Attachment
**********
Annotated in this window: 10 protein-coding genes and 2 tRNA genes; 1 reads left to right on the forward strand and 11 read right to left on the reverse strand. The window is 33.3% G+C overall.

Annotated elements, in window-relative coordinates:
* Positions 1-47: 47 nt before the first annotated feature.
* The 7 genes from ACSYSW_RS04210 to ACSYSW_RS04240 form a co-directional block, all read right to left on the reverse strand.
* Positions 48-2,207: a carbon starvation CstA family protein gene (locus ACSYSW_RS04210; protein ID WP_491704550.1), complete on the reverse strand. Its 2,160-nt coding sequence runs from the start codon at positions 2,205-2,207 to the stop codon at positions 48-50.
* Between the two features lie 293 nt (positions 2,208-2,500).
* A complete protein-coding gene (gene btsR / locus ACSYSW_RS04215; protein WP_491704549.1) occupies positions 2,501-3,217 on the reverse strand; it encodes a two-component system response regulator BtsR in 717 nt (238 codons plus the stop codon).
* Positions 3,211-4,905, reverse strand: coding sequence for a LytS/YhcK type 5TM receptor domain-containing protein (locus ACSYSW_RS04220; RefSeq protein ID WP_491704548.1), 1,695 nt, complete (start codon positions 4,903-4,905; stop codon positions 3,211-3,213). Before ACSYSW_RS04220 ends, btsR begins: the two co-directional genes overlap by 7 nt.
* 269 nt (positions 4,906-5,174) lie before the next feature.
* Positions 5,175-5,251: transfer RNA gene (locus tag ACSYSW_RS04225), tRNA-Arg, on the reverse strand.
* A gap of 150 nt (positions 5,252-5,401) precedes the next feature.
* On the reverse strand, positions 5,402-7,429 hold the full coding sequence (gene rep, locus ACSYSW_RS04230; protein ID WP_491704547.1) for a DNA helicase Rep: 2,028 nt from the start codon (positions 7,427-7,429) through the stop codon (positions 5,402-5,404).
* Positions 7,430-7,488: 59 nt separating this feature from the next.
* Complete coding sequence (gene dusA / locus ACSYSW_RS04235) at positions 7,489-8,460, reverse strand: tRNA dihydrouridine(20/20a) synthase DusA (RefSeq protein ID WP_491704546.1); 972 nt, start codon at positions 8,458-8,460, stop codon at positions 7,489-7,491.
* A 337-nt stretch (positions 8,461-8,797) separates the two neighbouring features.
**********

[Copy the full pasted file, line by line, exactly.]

Annotated in this window: 10 protein-coding genes and 2 tRNA genes; 1 reads left to right on the forward strand and 11 read right to left on the reverse strand. The window is 33.3% G+C overall.

Annotated elements, in window-relative coordinates:
* Positions 1-47: 47 nt before the first annotated feature.
* The 7 genes from ACSYSW_RS04210 to ACSYSW_RS04240 form a co-directional block, all read right to left on the reverse strand.
* Positions 48-2,207: a carbon starvation CstA family protein gene (locus ACSYSW_RS04210; protein ID WP_491704550.1), complete on the reverse strand. Its 2,160-nt coding sequence runs from the start codon at positions 2,205-2,207 to the stop codon at positions 48-50.
* Between the two features lie 293 nt (positions 2,208-2,500).
* A complete protein-coding gene (gene btsR / locus ACSYSW_RS04215; protein WP_491704549.1) occupies positions 2,501-3,217 on the reverse strand; it encodes a two-component system response regulator BtsR in 717 nt (238 codons plus the stop codon).
* Positions 3,211-4,905, reverse strand: coding sequence for a LytS/YhcK type 5TM receptor domain-containing protein (locus ACSYSW_RS04220; RefSeq protein ID WP_491704548.1), 1,695 nt, complete (start codon positions 4,903-4,905; stop codon positions 3,211-3,213). Before ACSYSW_RS04220 ends, btsR begins: the two co-directional genes overlap by 7 nt.
* 269 nt (positions 4,906-5,174) lie before the next feature.
* Positions 5,175-5,251: transfer RNA gene (locus tag ACSYSW_RS04225), tRNA-Arg, on the reverse strand.
* A gap of 150 nt (positions 5,252-5,401) precedes the next feature.
* On the reverse strand, positions 5,402-7,429 hold the full coding sequence (gene rep, locus ACSYSW_RS04230; protein ID WP_491704547.1) for a DNA helicase Rep: 2,028 nt from the start codon (positions 7,427-7,429) through the stop codon (positions 5,402-5,404).
* Positions 7,430-7,488: 59 nt separating this feature from the next.
* Complete coding sequence (gene dusA / locus ACSYSW_RS04235) at positions 7,489-8,460, reverse strand: tRNA dihydrouridine(20/20a) synthase DusA (RefSeq protein ID WP_491704546.1); 972 nt, start codon at positions 8,458-8,460, stop codon at positions 7,489-7,491.
* A 337-nt stretch (positions 8,461-8,797) separates the two neighbouring features.